Although Arizona can be one of the hottest states in the US, it’s also known for its beautiful snowy mountain peaks, deep-set waterfalls hidden in luscious canyons, and, of course, the impressive saguaro cacti.
The Grand Canyon State is more than just its wildlife and nature, though. Arizona is one of the only two states in the country that don’t follow Daylight Savings Time (Hawaii is the other).
The state also tries to stay modern, focusing on green solar energy and tech industries. Other newer policies include updated legislation supporting medical marijuana for those with MMJ cards (available through companies like Veriheal) and for recreational purposes.
If you’re lucky enough to live in this majestic state, you may explore a fraction of what it offers. But if you’re visiting or otherwise on limited time, you want to find the places with the best views. Here are four of Arizona’s most picturesque locations you won’t want to miss.
With 4,166 named mountains across the state, you’re sure to find at least one in your area. But if you get the chance to visit Mount Lemmon, don’t pass it up!
Here, you’ll find an outdoor recreation area open all year. In addition to the panoramic vistas giving you an excellent view of the Coronado National Forest and Santa Catalina Range, you’ll also enjoy hiking, camping, rock climbing, and picnics.
It’s a popular hangout in the dog days of summer because it’s always about 30 degrees cooler than the lower-level cities. During winter, this temperature difference attracts snow- and adventure-seekers to the Ski Valley and SkyCenter at Mount Lemmon.
Saguaro National Park
Iconic images of Arizona frequently include the notorious saguaro cactus, the largest cacti in the country. Native to the state’s Sonoran Desert, this plant is abundantly found in the sprawling deserts around Tuscon.
Take a day trip to Saguaro National Park and explore the various trails found throughout the area. You’ll see the scenic wonder of Garwood Dam, hike the nearly six-and-a-half miles of Wildhorse Tank, and experience the cacti ecosystem along Wild Dog Trail. You can even tent camp in the backcountry wilderness for an immersive experience under the open starry skies.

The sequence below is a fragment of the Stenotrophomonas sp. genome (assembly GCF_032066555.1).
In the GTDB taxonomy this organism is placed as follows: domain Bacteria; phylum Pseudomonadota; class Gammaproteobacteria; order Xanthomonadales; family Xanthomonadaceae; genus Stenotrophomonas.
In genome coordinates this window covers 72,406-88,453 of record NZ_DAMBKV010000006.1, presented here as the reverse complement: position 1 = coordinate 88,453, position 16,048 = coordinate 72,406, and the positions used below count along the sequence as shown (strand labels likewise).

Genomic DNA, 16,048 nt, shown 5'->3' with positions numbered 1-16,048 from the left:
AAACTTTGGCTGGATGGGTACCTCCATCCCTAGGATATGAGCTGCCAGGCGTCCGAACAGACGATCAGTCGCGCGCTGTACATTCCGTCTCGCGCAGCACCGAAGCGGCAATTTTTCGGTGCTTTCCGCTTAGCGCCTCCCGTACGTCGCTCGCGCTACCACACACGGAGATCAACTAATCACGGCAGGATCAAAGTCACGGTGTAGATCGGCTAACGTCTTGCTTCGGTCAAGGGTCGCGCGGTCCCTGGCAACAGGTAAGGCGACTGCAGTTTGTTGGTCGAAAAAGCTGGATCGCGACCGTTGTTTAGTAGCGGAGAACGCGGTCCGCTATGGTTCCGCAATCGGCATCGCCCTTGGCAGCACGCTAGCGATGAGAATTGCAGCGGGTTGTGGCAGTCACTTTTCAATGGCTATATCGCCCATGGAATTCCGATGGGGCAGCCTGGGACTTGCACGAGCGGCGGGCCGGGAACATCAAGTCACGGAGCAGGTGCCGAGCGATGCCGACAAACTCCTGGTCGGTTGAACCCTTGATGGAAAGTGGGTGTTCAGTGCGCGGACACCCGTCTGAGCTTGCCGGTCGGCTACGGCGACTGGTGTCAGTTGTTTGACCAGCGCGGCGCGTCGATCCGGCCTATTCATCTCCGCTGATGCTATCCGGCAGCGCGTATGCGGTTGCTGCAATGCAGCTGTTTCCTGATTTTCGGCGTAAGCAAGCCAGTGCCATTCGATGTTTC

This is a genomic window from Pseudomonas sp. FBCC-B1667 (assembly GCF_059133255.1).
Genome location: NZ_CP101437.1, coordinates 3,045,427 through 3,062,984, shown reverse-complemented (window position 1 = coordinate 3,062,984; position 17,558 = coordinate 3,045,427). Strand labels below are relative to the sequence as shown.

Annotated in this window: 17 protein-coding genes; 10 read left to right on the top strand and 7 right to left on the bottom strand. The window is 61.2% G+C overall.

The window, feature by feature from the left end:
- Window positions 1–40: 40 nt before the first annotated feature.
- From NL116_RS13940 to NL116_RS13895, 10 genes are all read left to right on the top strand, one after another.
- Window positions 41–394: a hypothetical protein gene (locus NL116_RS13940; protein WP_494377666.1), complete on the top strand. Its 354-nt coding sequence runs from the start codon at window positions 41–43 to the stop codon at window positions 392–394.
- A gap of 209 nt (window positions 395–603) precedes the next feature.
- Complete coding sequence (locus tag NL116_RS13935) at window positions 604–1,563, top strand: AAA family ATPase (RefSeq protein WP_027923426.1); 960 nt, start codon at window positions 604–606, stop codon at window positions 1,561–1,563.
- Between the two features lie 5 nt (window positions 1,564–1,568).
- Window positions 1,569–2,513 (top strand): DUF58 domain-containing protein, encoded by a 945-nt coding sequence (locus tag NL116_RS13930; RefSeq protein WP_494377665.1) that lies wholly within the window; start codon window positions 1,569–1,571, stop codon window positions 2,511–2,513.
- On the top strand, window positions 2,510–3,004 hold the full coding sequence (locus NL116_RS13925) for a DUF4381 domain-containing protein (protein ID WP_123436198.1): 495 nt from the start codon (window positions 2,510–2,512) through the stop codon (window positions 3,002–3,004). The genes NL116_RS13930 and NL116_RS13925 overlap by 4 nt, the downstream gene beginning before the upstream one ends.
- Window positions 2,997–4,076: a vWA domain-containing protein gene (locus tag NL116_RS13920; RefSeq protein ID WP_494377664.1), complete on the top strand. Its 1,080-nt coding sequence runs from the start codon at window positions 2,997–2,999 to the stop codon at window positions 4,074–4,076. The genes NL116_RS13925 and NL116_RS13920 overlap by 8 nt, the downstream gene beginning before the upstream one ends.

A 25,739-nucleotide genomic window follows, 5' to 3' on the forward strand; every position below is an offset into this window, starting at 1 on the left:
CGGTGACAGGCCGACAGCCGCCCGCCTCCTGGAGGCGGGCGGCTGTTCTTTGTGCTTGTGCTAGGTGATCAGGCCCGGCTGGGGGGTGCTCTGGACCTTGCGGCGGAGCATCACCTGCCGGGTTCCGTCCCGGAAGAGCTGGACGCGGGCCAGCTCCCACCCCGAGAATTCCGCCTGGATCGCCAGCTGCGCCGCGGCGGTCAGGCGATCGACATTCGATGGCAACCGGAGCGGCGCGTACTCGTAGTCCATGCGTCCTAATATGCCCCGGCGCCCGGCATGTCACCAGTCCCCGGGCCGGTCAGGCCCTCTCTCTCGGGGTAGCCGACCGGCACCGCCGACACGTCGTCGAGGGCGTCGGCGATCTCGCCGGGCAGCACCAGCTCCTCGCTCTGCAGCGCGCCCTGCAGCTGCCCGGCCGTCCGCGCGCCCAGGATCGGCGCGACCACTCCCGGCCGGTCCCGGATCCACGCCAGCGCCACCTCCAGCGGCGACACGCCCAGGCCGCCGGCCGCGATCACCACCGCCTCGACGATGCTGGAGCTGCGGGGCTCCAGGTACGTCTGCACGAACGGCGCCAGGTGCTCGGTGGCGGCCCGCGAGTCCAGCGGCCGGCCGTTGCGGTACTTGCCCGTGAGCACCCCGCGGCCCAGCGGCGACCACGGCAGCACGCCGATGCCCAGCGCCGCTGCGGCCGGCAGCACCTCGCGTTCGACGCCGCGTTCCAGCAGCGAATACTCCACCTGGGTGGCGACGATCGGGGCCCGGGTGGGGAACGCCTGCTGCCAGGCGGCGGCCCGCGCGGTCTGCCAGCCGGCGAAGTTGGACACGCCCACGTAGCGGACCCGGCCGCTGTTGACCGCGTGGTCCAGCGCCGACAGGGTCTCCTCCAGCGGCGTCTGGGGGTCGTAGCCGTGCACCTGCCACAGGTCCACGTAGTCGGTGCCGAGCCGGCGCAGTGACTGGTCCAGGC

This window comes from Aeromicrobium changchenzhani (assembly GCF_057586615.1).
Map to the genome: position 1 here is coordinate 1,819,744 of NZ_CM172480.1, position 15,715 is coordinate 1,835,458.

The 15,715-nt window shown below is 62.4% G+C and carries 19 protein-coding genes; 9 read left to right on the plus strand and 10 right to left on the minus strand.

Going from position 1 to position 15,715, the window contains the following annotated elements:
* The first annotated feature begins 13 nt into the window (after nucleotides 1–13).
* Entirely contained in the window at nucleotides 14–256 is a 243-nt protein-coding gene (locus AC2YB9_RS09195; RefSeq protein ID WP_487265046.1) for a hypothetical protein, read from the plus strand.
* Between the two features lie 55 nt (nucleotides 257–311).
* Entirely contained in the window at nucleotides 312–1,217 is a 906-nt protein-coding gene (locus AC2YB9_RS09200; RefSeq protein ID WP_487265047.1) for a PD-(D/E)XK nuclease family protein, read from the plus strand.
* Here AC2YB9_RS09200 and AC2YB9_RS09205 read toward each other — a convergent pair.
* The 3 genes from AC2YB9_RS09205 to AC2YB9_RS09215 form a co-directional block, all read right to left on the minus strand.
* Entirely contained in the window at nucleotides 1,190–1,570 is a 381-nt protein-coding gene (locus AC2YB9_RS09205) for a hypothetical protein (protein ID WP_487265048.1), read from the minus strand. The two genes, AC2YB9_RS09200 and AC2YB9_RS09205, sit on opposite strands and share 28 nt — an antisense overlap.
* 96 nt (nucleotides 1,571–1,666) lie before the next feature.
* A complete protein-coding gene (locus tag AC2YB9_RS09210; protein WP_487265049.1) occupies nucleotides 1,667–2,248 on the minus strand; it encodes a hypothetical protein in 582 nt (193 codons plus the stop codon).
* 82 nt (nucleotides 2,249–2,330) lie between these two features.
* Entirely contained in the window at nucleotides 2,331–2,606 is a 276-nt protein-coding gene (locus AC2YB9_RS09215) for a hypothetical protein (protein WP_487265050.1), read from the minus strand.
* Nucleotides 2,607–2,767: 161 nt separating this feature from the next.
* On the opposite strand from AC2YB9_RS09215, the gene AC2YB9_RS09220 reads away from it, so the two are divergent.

The park is open all year, but hiking is discouraged during hot summer months due to a lack of natural shade. Bring your own hydration and snacks, as only water fountains are available at the visitor centers.
Explorers of the well-known Havasu Falls need a permit before starting this adventure, but it’s a bucket list item for many. (Note: Sycamore Falls is an excellent alternative if you can’t get into Havasu.)
A trip to Havasu Falls is only available in one-night or longer reservations. The Falls are located on the Havasupai Indian Reservation, so permits are sold by the Havasupai Tribe. Permits are sold starting February 1 of each year and are first-come, first-served.
Visitors may stay at the campground or sleep at Havasupai Lodge. The hike itself takes you into the remote canyons and valleys, giving you some shade along the way.
As with all self-guided or group hikes, you’ll need to bring plenty of water and provide your own meals. Once you get to the bottom of the canyon, you’ll have the opportunity to swim in the crystal-clear Havasu Falls.
With a name like Painted Desert, you automatically expect a colorful experience and won’t be disappointed.
Spread across over 950,000 acres that stretch from Grand Canyon National Park through the Petrified National Forest, you can explore the Painted Desert nearly anywhere in Arizona.
The name refers to the bold, rich pink, red, and lavender colors that encompass the natural landscape created by millions of years of floods, earthquakes, and volcanic eruptions. Some people say the striped colors look like Neapolitan ice cream.
Visitors can’t resist the scenic wonder of the multi-colored hills interspersed with mesas and buttes that, over 200 million years, have created the Chinle Formation. The area’s name came from Francisco Vazquez de Coronado, an explorer in the 1540s who fell in love with the colors and called it El Desierto Pintado.
If you’re limited on time, you can get the most impact in a short period by driving through Main Park Road and pulling to the educational vista areas along the way. Should you opt for one of the trails instead, be sure to watch out for coyotes and other wildlife.
Arizona is easily one of the most beautiful states in the country, full of various ecosystems all within a few hours’ drive of each other. Whether you’re looking for mountainous peaks or deep canyons and waterfalls, you’ll find it here. Visiting these four picturesque locations is the tip of the iceberg, but it will give you a good idea of the state’s magnificent geography.